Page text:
What are they for:
Lymphedema can occur months or even years after cancer surgery and the removal of lymph nodes. It is a chronic condition with no cure as of yet. If left untreated, lymphedema can get worse. Treatment can lower the risk of infections and complications.
Steps can be taken to reduce or relieve symptoms. If you have mild lymphedema, a compression sleeve will be recommended as the initial treatment for you.
As for stage 2/3 lymphedema, a treatment program known as complete decongestive therapy is usually suggested. After that, it will be required of you to wear a compression sleeve or garment in order to maintain the results.
Your doctor will tell you how often and for how long you must wear it. You also may need to use a different kind or make of sleeve during the night.
Make sure you get your garment fitted by someone with adequate experience. If your garment is not properly fitted, it can lead to your lymphedema getting worse by putting too much unnecessary pressure on specific areas of the limb — which might cause fluid backup to worsen even more.
Your therapist will most probably have to do your fitting, in other cases, your medical supply company’s fitter will be asked to do it. Measurements will be taken of your arms, hands and your chest and other areas to select the correct sleeve for you. You may also be asked to get a custom-made garment. Make sure to be fully aware of how many people your fitter has worked with before. You can buy more than one sleeves or garments so you will be able to alternate them when they have to be washed.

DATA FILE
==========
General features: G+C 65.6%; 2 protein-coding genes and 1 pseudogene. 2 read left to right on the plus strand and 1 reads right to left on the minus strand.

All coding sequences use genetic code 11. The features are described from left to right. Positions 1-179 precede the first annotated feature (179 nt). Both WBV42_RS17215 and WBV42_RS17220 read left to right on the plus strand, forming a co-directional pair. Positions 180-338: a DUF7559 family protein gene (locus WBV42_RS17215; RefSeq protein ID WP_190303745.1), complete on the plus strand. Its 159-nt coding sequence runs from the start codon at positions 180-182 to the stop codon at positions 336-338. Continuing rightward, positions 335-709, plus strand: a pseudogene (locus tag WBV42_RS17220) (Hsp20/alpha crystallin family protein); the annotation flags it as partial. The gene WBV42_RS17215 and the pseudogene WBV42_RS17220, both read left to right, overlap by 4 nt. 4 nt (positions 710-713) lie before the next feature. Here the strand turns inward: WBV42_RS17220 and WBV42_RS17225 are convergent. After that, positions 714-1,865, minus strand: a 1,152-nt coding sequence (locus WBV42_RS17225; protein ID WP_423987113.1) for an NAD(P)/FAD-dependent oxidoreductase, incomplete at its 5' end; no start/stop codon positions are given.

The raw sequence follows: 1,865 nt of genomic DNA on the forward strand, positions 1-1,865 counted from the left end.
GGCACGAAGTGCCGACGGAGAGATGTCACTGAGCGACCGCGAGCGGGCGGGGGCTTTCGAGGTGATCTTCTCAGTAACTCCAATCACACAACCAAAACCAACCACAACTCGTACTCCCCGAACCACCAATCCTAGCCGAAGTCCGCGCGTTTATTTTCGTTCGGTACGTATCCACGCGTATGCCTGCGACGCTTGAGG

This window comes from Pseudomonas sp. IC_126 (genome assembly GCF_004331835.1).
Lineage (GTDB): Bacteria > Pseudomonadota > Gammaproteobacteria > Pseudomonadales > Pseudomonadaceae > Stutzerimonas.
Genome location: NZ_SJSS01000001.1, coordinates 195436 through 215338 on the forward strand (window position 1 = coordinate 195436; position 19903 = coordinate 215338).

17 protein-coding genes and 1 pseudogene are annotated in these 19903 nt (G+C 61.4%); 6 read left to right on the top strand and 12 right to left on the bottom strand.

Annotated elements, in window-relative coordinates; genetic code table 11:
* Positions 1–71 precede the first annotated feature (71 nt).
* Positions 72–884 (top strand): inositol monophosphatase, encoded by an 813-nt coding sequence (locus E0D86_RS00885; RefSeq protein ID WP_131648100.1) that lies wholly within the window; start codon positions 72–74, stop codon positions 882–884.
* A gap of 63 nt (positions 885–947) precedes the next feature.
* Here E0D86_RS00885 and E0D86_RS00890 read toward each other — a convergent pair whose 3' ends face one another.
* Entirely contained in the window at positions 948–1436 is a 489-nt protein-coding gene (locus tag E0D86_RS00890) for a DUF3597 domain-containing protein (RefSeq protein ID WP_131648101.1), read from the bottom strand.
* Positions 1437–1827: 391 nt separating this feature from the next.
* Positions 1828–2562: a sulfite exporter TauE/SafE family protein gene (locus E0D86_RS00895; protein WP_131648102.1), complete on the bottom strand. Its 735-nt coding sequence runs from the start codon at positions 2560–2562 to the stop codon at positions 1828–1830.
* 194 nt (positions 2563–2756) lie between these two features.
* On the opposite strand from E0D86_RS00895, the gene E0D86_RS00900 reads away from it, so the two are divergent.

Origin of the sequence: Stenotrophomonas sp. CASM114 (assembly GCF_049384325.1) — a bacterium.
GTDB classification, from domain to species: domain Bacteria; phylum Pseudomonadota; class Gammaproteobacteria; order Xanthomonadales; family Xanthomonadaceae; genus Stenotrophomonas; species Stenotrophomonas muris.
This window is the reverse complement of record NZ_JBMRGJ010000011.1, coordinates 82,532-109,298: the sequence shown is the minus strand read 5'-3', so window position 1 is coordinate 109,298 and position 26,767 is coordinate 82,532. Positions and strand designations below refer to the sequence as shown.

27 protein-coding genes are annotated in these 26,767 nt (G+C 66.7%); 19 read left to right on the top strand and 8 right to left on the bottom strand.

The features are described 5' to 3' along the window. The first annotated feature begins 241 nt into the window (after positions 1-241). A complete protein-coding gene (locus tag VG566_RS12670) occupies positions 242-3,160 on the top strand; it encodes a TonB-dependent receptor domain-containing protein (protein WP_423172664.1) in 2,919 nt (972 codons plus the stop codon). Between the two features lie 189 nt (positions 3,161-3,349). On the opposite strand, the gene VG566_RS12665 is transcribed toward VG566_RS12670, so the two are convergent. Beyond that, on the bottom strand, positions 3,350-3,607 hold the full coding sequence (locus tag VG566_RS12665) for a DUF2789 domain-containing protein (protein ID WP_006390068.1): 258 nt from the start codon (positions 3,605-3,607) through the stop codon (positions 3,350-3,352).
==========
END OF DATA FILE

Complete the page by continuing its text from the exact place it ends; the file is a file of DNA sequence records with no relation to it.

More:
Using a glove:Ask your doctor if you must wear a gauntlet on your hand. This is important if you have ever had any symptoms of heaviness, tingling in the head or swelling in the hand, regardless of how mild or short-lasting they were. It also so happens sometimes that wearing a sleeve only triggers lymphedema in the hand. Sometimes a glove or gauntlet is also suggested to be used for precaution until you can gauge how your body reacts to the sleeve. If you have not experienced any such symptoms, your therapist may ask you to make sure there are no noticeable changes in the feeling in your hand.
Precautions:As your therapist recommends, make sure to avoid applying any moisturizer or lotion on your arms and skin before putting the sleeve on. Their ingredients may lead to the fibers in the sleeve breaking down over time and will make you have to replace them earlier.
It is usually for insurance plans to not cover the price of compression sleeves and related garments. You will have to inquire your lymphedema therapist or the fitter about other people’s experience with insurance. However, it is likely that you pay yourself. The price of a garment can go from $50 to $300, varying and higher for custom made garments.